|Richard Jr, Edward|
Submitted to: International Conference on Precision Agriculture Abstracts & Proceedings
Publication Type: Proceedings
Publication Acceptance Date: June 18, 2004
Publication Date: November 20, 2005
Citation: Johnson, R.M., Richard Jr, E.P. 2005. A comparison of conventional and variable rate lime application methods in South Louisiana sugarcane fields. In: Proceedings of the International Conference on Precision Agriculture. 7th International Conference on Precision Agriculture, July 25-28, 2004, Minneapolis, Minnesota. 2005 CDROM. Interpretive Summary: Louisiana sugarcane producers, like most U.S. agricultural producers, have faced increased economic pressure in recent years. Growers must find ways to decrease costs and maximize profits. Precision Agriculture, specifically, variable rate lime application, may offer an important tool to accomplish this task. An experiment was conducted in two locations, Schriever and Plaquemine Louisiana, to determine if variable rate lime application could benefit the sugarcane industry. In the variable rate method, soil samples are taken in a grid pattern in the field and are used to predict how much lime is needed in different areas of the field. In the traditional method, only one rate of lime (based on an average of several soil samples) is applied to all parts of the field. In both years at the Schriever study there was a significant yield benefit to applying lime by either the variable rate or traditional method compared to no lime additions. The traditional method resulted in yields that were slightly higher the variable rate method; however, in the second year the difference between the two methods was much lower. In the Plaquemine study a difference in sugarcane yield was not seen, although the variable rate method did increase the sugar content of the cane. These combined results are promising, because if similar yields can be obtained with the variable rate system, which is actually applying less inputs, then an overall increase in profitability will be observed. The results also indicate that further research on the VR application method is required to achieve maximum yields. Sugarcane growers that adopt these methods may benefit from decreased fertilizer and lime costs, while minimizing the environmental impact of their application.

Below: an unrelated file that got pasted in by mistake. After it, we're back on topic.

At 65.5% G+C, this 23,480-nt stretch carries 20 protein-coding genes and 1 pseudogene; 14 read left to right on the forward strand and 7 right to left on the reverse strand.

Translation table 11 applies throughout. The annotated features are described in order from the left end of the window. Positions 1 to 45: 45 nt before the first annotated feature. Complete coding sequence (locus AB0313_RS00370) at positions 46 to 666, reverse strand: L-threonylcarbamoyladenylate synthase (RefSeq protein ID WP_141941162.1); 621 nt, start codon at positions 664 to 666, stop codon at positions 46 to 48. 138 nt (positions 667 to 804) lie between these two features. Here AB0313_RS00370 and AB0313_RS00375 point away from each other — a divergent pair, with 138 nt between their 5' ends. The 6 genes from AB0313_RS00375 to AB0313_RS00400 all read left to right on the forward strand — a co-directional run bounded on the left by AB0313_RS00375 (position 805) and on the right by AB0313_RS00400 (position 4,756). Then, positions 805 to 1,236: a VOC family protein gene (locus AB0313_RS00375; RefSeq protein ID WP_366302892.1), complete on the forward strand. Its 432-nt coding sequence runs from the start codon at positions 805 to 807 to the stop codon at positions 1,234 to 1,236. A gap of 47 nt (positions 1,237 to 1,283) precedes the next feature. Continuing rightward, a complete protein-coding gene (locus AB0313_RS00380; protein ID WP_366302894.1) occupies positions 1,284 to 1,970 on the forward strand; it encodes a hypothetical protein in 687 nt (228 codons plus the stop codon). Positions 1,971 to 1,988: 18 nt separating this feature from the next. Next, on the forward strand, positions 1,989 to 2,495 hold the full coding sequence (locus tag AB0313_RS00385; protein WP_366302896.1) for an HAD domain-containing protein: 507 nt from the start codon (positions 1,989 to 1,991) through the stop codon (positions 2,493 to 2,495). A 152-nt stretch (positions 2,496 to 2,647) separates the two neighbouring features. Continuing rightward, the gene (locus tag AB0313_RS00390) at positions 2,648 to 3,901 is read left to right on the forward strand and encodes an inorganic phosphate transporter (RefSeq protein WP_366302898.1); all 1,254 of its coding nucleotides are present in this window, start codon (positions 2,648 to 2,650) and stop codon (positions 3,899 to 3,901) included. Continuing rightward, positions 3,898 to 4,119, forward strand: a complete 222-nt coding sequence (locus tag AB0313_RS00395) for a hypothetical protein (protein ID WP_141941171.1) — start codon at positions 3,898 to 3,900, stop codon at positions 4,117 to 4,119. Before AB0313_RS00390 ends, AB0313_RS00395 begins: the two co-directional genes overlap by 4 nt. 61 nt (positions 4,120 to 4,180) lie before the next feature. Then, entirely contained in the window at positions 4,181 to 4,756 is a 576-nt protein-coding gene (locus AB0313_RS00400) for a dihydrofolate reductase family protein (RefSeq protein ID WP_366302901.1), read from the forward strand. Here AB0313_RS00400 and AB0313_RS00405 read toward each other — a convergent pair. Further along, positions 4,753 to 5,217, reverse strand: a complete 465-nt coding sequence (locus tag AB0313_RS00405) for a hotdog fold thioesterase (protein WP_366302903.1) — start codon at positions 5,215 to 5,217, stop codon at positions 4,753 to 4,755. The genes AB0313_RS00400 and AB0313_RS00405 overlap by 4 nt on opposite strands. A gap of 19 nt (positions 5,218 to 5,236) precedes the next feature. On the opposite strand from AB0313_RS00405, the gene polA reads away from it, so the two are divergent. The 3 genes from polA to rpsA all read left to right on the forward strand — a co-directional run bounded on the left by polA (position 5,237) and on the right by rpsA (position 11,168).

Technical Abstract: Louisiana sugarcane producers continue to face increased economic pressure. Growers must find ways to decrease costs and maximize profits, while minimizing potential negative environmental impacts. Precision agriculture, specifically, variable rate lime and fertilizer application, may offer an important tool to accomplish this objective. Two studies were conducted in plant-cane crops on commercial sugarcane farms in South Louisiana. The first study was initiated in 2002 in a 20-ha field at Schriever, LA and the second study in 2003 in a 12-ha field at Plaquemine, LA. In each study, a conventional (uniform rate) lime application method was compared to a variable-rate (VR) application method and a no lime control. Prior to lime application, soil samples (0-20 cm) were taken from each site on a 0.4-ha grid. A random soil sample was also collected from each field to determine the lime rate, based on current extension recommendations for the conventional treatment. Soil properties determined included pH and lime requirement. Treatments were applied in strips that were 14 rows (~ 25 m) wide and ranged from 300 to 450 m in length. Lime for both conventional and variable rate treatments was applied with an Ag-Chem Terra-Gator at recommended rates. Each plot was harvested in 30-m sections to enable mapping of results. Plots were harvested with a single-row, chopper harvester with weights determined using a weigh wagon. In addition to weights, a random grab sample of cane billets was obtained from each section for sugar quality analysis. Yield, quality, and soils data were subjected to analysis of variance to determine treatment differences. Results from the Schriever study in 2002 for the plant-cane crop showed an advantage to both the conventional and VR treatments in terms of sugar yield as compared to the no-lime check with yields of 7,650 and 6,550 kg ha-1 compared to 6,110 kg ha-1. In 2003 sugar yields in the first ratoon crop were 9,000, 8,560 and 8,080 kg ha-1 for the conventional, VR, and no-lime treatments, respectively in the Schriever study. In the Plaquemine study there were no statistical differences with plant-cane yields of 10,740, 10,700, and 10,370 kg ha-1 for the no-lime, conventional, and VR treatments, respectively. Although the VR treatment decreased total lime applied by targeting application to only areas where lime was required, yields were not equal to the uniform application. Additional research is needed to refine the VR lime application method.